"The US's ranking in the 'Quality of Death' Index indicates the need for our nation to build a system of care around bringing the care to the patient - preferably in their own homes - by providing support for family caregivers, care teams that can go to homes with emergency coverage, and strong integration of hospice care expertise to maximize quality of life for both patient and family," commented Dr. Diane Meier, Director of the Center to Advance Palliative Care (www.capc.org) and Professor of the Department of Geriatrics and Palliative Medicine at Mount Sinai School of Medicine. "This means fewer resources for hospitals and nursing homes, and more resources for home and community-based care services. The US is fortunate among nations to have broad access to hospice care under a Medicare benefit that serves nearly 40% of all people who die, as well as their bereaved families and loved ones."
For the first time in the history of humanity, people over the age of 65 will soon outnumber children under the age of five. By 2050, about one-in-five Americans will be over the age of 65, with about 5% percent reaching 85 and older (up from 2% today). Much hospice care can be - and is - given at home; more than 75% of those receiving such care in the US die in their own homes. By increasing the proportion of community and home-care options, hospice care can reduce costs associated with hospital stays and emergency admissions.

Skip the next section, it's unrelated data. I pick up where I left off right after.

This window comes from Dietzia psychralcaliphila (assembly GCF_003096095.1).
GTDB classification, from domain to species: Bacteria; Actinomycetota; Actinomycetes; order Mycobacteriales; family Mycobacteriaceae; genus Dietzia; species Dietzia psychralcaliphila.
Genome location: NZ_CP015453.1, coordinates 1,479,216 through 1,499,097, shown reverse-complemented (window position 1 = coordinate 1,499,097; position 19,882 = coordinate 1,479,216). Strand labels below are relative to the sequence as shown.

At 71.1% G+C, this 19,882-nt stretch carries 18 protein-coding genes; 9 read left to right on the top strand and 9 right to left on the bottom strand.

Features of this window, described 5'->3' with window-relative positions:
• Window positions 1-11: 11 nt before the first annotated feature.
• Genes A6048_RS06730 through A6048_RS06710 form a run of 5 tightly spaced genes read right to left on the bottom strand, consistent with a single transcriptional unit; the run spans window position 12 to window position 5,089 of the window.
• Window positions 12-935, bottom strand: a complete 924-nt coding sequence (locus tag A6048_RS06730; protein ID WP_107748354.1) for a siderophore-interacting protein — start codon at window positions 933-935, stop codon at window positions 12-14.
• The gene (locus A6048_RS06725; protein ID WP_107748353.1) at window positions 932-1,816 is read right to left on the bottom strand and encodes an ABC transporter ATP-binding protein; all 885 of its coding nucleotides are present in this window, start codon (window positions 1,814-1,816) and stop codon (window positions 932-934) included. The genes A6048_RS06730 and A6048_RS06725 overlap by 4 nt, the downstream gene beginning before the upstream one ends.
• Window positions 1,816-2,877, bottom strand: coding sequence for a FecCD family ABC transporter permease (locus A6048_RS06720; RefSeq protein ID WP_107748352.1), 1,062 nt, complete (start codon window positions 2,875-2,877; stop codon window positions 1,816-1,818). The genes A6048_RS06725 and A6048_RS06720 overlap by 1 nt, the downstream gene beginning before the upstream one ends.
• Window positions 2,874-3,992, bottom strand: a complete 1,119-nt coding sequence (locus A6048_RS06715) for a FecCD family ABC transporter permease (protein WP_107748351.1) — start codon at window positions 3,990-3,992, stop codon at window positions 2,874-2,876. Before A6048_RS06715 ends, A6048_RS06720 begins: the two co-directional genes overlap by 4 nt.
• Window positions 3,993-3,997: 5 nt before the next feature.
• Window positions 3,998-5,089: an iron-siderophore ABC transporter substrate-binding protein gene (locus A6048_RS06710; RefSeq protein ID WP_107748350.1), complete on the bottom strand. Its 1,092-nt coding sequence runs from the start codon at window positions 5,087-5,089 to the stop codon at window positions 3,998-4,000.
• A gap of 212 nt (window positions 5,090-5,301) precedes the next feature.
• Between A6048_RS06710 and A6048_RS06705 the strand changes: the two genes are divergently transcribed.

"Quality-of-death is key to quality-of-life, especially with aging populations," said Poh Wah Lee, Chief Executive Officer, Lien Foundation. "We hope that the results of the index will spark 'die-logues' and drive public awareness as well as help decision makers determine priorities and formulate policies."
Many rich nations lag a long way behind in the overall score: these include Denmark (22nd), Italy (24th) and South Korea (32nd). In these cases the quality and availability of care is often poor and policy co-ordination lacking. The bottom-ranked countries in the Quality of Death Index include, unsurprisingly, developing and BRIC countries, such as China, Brazil, India and Uganda, where despite notable exceptions of excellence - such as the Indian state of Kerala, and services delivered through Hospice Africa Uganda - progress on providing end-of-life care is slow. In the case of China and India, further problems are vast populations for whom end-of-life care coverage extends to only a fraction of those in need.